Saw the glass-fibre rolls, without unwrapping them, into the width of the net pockets. Lay it roughly in place and cut it to length with scissors. Tear a strip off the edge of the glass-fibre where the joist will be and arrange it to fill the pocket, fluffing it up to reach floorboard level.

We also used one small roll of homeECO Insulation, made from recycled PET bottles: unlike glass-fibre, it can be handled without itches and so is good for filling tricky gaps or insulating from below the floorboards. It’s extremely hard to saw widths from the roll, but otherwise is easy to handle and to tear into appropriate strips. 

We took the opportunity to insulate under part of our hall, from below the floorboards. Use a good vacuum cleaner, dust masks and lighting!  A few dust sheets and a camping foam mat to lie on made it nearly comfortable! Anne first stapled pieces of polythene under the boards and down the sides of the adjacent joists – not a perfect seal, but it should cut most draughts. To the same design as the rest of the floor, she then held 200mm of the homeECO Insulation in place by stapling thermacrop netting around it. It’s not a job for the claustrophobic or asthmatic, but by using the non-prickly homeECO insulation it was much less unpleasant than we’d feared.

4. Sealing 

Good insulation needs to be complemented by a really good seal of the floor and its edges. We covered the whole floor with polythene sheet stapled over the joists, sealed at the edges with sealant.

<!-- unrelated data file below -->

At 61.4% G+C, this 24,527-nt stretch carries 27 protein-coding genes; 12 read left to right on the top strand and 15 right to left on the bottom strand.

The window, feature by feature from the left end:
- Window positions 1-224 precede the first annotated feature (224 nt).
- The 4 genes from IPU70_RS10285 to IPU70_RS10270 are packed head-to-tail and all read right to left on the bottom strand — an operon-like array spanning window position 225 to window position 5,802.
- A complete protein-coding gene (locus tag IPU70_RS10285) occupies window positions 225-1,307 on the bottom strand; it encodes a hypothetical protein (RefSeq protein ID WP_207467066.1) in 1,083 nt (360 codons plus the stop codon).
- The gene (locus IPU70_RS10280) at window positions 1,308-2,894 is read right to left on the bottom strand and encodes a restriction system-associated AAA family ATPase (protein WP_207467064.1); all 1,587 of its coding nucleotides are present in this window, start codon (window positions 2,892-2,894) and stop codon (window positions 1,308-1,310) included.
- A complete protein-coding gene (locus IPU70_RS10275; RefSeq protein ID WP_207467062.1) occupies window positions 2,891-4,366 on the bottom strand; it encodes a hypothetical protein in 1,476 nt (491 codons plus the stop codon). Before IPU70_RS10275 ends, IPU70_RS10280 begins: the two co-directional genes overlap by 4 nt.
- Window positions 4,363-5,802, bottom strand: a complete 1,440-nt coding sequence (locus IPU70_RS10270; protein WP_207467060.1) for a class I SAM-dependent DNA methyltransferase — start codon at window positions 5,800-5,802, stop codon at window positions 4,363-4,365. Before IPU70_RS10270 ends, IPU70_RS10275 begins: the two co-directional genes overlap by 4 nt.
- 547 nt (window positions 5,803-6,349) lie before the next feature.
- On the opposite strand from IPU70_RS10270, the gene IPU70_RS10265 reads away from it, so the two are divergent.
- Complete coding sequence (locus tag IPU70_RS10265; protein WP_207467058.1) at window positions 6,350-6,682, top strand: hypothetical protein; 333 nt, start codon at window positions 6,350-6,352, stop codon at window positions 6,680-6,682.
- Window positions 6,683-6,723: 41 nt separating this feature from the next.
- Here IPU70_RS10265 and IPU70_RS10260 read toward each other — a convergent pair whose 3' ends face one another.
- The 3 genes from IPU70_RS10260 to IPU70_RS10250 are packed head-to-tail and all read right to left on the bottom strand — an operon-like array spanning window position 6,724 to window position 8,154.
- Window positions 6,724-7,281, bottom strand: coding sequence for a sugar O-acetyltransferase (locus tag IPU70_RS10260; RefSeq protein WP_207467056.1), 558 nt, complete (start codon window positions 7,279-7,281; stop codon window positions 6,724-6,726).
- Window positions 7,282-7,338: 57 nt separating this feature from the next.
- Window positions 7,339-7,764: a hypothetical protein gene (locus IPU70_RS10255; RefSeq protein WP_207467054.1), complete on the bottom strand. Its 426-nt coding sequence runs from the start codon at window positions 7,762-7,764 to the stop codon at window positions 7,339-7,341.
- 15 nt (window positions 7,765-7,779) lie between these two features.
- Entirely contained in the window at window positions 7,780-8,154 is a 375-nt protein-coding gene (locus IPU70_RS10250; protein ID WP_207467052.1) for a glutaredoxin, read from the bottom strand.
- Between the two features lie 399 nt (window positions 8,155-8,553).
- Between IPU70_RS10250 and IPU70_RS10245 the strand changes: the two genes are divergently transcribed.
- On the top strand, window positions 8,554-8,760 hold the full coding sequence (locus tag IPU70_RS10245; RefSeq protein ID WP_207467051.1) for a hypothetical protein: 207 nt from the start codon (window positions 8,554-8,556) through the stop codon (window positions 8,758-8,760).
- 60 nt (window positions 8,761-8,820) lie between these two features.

In fact we did the whole job in 2 halves, to always giving us some floor boards to work from. Pro-Clima sealing tape is expensive, but with powerful, long-lasting adhesive, it’s worth it. We used it to join the polythene sheets and to help seal the edges. We cut the polythene to curl around the ends of floorboards under the skirting boards, just short of projecting back into the room. When the boards were nailed down, we applied a bead of clear sealant all round the room between the skirting board and the floor to complete the seal.  In a few places where there were large gaps between the boards near the skirting board, we filled the gaps using brown papers bags mashed up with sealant.

5. Making good

Put the floorboards back and check they all fit. We nailed most of them them back in place, reusing the cut nails, but we screwed down every fifth board so it would be easier to lift them in the future. We labelled the position of these boards under the edge of the carpet.

It cost us about £100 to insulate under our sitting room, roughly 3.6m square, plus some of our hall. It took the 2 of us most of a week, including some other distractions and about a day for fixing the rotten timber we uncovered. It seemed a big job – we were learning the techniques, and was very satisfying.

Energy Saving Trust gives the likely savings from under-floor insulation (for all the ground-floor of a typical house) as £60 per year with a DIY payback time of about 2 years. They estimate CO2 savings at 240kg/yr.  For our sitting room, mainly heated with scavenged firewood, this doesn’t quite apply, but we expect a snugger room, while burning less fuel.  

More information about insulation from YouGen

Insulation information page

Wise up when buying solar, double glazing and insulation

Is fleece or board best for underfloor insulation?

Insulation is king

Find an insulation installer